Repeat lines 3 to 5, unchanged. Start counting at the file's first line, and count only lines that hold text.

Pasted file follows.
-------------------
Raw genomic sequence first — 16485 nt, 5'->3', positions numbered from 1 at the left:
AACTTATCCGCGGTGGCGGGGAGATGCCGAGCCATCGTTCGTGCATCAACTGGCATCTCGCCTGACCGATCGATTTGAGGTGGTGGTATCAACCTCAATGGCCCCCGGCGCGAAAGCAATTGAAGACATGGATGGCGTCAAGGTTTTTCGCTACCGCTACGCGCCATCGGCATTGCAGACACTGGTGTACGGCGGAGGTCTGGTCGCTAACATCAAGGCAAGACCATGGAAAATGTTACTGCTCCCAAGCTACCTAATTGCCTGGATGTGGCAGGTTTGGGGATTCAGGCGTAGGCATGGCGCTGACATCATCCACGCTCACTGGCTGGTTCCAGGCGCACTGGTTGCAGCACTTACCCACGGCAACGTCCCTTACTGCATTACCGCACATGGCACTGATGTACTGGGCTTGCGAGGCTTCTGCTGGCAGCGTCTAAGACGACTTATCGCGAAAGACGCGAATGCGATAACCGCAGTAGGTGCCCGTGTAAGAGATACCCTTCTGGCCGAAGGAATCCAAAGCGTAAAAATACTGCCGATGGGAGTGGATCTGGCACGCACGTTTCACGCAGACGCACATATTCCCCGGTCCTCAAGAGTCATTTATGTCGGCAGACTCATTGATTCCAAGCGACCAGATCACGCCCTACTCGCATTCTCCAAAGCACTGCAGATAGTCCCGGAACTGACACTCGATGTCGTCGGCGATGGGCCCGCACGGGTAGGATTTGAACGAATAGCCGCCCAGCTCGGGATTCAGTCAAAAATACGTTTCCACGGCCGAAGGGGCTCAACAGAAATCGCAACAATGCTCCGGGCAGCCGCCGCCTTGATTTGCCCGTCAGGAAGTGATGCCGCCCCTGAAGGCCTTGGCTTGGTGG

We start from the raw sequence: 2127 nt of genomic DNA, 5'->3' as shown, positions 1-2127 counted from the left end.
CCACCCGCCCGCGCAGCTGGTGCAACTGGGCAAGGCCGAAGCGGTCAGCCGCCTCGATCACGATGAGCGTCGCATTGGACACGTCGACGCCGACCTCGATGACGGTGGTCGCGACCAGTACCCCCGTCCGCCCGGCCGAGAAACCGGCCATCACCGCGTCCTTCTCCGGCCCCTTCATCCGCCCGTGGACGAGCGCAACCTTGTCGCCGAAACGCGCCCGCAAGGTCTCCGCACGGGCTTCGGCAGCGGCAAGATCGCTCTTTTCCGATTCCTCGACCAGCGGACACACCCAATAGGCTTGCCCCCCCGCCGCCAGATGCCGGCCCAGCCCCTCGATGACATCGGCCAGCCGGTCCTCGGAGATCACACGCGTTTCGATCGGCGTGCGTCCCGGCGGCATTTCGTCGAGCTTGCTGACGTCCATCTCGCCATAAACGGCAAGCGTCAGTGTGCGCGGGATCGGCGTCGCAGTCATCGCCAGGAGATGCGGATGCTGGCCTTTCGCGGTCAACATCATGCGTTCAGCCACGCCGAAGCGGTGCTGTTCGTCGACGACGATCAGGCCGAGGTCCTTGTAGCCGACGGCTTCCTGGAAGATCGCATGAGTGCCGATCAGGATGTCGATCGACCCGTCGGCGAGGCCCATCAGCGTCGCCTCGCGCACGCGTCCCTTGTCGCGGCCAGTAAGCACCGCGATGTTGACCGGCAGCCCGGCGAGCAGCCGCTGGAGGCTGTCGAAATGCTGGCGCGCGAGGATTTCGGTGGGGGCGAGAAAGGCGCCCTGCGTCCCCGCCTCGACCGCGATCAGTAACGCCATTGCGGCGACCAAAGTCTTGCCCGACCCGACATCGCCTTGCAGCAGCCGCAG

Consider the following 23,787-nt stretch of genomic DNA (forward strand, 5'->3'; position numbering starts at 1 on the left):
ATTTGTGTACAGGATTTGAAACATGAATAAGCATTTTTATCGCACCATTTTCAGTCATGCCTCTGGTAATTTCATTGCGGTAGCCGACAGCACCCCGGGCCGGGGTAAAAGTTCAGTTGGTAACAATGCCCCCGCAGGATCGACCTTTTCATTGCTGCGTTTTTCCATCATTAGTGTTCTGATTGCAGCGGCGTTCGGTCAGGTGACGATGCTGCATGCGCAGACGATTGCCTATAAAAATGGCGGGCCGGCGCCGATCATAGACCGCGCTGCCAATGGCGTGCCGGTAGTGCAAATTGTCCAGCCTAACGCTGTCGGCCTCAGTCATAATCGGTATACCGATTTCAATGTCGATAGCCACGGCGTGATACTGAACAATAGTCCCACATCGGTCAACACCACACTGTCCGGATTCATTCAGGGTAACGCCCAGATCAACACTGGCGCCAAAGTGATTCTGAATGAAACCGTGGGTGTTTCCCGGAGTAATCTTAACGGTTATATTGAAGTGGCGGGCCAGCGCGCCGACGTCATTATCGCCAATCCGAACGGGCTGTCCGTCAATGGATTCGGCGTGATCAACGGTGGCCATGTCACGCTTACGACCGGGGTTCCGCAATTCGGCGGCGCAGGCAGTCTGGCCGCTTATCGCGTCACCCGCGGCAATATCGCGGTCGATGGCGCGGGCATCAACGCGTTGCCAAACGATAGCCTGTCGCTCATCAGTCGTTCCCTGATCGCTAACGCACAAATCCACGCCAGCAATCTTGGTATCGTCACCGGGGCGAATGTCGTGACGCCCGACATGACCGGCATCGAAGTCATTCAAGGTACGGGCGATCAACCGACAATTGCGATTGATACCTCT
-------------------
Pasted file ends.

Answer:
We start from the raw sequence: 2127 nt of genomic DNA, 5'->3' as shown, positions 1-2127 counted from the left end.
CCACCCGCCCGCGCAGCTGGTGCAACTGGGCAAGGCCGAAGCGGTCAGCCGCCTCGATCACGATGAGCGTCGCATTGGACACGTCGACGCCGACCTCGATGACGGTGGTCGCGACCAGTACCCCCGTCCGCCCGGCCGAGAAACCGGCCATCACCGCGTCCTTCTCCGGCCCCTTCATCCGCCCGTGGACGAGCGCAACCTTGTCGCCGAAACGCGCCCGCAAGGTCTCCGCACGGGCTTCGGCAGCGGCAAGATCGCTCTTTTCCGATTCCTCGACCAGCGGACACACCCAATAGGCTTGCCCCCCCGCCGCCAGATGCCGGCCCAGCCCCTCGATGACATCGGCCAGCCGGTCCTCGGAGATCACACGCGTTTCGATCGGCGTGCGTCCCGGCGGCATTTCGTCGAGCTTGCTGACGTCCATCTCGCCATAAACGGCAAGCGTCAGTGTGCGCGGGATCGGCGTCGCAGTCATCGCCAGGAGATGCGGATGCTGGCCTTTCGCGGTCAACATCATGCGTTCAGCCACGCCGAAGCGGTGCTGTTCGTCGACGACGATCAGGCCGAGGTCCTTGTAGCCGACGGCTTCCTGGAAGATCGCATGAGTGCCGATCAGGATGTCGATCGACCCGTCGGCGAGGCCCATCAGCGTCGCCTCGCGCACGCGTCCCTTGTCGCGGCCAGTAAGCACCGCGATGTTGACCGGCAGCCCGGCGAGCAGCCGCTGGAGGCTGTCGAAATGCTGGCGCGCGAGGATTTCGGTGGGGGCGAGAAAGGCGCCCTGCGTCCCCGCCTCGACCGCGATCAGTAACGCCATTGCGGCGACCAAAGTCTTGCCCGACCCGACATCGCCTTGCAGCAGCCGCAG

Consider the following 23,787-nt stretch of genomic DNA (forward strand, 5'->3'; position numbering starts at 1 on the left):